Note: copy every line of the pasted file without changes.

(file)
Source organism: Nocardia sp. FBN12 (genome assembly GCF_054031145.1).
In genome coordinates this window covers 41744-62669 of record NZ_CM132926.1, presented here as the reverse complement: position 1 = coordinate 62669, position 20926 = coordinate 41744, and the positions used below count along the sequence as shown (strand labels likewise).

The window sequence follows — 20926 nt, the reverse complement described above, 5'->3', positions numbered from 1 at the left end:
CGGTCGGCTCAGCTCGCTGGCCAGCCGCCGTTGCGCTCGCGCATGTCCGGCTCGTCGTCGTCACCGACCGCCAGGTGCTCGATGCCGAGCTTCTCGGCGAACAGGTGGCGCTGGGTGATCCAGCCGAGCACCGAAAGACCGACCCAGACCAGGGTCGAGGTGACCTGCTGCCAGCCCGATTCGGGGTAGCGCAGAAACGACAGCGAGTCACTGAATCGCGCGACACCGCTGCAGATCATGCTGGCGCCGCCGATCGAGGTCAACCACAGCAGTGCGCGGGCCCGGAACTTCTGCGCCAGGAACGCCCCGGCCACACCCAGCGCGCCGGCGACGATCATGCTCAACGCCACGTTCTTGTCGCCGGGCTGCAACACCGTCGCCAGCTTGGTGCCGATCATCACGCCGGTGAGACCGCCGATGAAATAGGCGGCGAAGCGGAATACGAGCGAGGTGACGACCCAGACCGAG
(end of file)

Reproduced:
Source organism: Nocardia sp. FBN12 (genome assembly GCF_054031145.1).
In genome coordinates this window covers 41744-62669 of record NZ_CM132926.1, presented here as the reverse complement: position 1 = coordinate 62669, position 20926 = coordinate 41744, and the positions used below count along the sequence as shown (strand labels likewise).

The window sequence follows — 20926 nt, the reverse complement described above, 5'->3', positions numbered from 1 at the left end:
CGGTCGGCTCAGCTCGCTGGCCAGCCGCCGTTGCGCTCGCGCATGTCCGGCTCGTCGTCGTCACCGACCGCCAGGTGCTCGATGCCGAGCTTCTCGGCGAACAGGTGGCGCTGGGTGATCCAGCCGAGCACCGAAAGACCGACCCAGACCAGGGTCGAGGTGACCTGCTGCCAGCCCGATTCGGGGTAGCGCAGAAACGACAGCGAGTCACTGAATCGCGCGACACCGCTGCAGATCATGCTGGCGCCGCCGATCGAGGTCAACCACAGCAGTGCGCGGGCCCGGAACTTCTGCGCCAGGAACGCCCCGGCCACACCCAGCGCGCCGGCGACGATCATGCTCAACGCCACGTTCTTGTCGCCGGGCTGCAACACCGTCGCCAGCTTGGTGCCGATCATCACGCCGGTGAGACCGCCGATGAAATAGGCGGCGAAGCGGAATACGAGCGAGGTGACGACCCAGACCGAG